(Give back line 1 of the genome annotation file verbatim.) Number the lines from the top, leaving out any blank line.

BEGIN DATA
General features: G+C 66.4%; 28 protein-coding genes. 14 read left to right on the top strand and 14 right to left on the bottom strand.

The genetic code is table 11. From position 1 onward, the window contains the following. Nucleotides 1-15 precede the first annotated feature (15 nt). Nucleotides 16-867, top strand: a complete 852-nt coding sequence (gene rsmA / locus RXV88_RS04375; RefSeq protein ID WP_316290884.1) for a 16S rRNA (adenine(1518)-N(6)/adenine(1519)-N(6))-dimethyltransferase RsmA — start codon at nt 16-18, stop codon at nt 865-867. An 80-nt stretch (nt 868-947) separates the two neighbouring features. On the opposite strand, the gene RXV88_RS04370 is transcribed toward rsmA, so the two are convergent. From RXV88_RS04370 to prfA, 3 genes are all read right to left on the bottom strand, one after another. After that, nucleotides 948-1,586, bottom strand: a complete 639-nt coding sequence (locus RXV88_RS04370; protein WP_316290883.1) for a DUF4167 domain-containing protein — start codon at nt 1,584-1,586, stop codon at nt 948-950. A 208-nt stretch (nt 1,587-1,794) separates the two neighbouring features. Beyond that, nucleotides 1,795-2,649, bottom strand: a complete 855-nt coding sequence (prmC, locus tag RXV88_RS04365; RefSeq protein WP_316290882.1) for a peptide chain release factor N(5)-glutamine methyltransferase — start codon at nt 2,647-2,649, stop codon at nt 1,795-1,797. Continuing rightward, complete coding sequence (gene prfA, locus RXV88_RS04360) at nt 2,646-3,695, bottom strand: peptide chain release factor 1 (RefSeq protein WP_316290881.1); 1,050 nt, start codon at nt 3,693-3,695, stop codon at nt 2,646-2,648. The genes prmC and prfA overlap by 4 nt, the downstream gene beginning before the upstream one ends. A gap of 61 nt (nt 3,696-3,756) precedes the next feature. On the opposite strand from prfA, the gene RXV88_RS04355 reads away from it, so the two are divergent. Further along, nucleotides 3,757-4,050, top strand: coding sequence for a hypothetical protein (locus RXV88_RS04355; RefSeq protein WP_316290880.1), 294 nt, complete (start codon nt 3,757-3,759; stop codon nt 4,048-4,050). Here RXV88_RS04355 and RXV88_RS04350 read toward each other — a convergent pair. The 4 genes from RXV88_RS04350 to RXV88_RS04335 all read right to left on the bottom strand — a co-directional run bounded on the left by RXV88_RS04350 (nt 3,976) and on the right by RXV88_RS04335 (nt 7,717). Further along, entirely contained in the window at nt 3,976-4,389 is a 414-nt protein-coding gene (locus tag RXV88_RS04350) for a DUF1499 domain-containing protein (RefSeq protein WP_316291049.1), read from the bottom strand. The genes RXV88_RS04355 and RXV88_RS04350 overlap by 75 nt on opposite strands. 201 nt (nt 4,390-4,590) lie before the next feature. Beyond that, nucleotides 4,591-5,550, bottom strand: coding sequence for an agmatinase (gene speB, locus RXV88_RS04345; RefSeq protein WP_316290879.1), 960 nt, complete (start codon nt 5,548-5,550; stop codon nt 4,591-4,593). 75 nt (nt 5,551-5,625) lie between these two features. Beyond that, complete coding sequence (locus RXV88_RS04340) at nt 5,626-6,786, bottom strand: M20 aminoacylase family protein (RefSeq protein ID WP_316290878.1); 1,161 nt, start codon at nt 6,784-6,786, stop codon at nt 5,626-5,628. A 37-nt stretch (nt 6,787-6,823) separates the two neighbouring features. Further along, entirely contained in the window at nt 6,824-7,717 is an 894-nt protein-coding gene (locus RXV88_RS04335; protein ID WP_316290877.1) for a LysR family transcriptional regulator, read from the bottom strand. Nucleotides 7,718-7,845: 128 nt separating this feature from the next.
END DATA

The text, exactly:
General features: G+C 66.4%; 28 protein-coding genes. 14 read left to right on the top strand and 14 right to left on the bottom strand.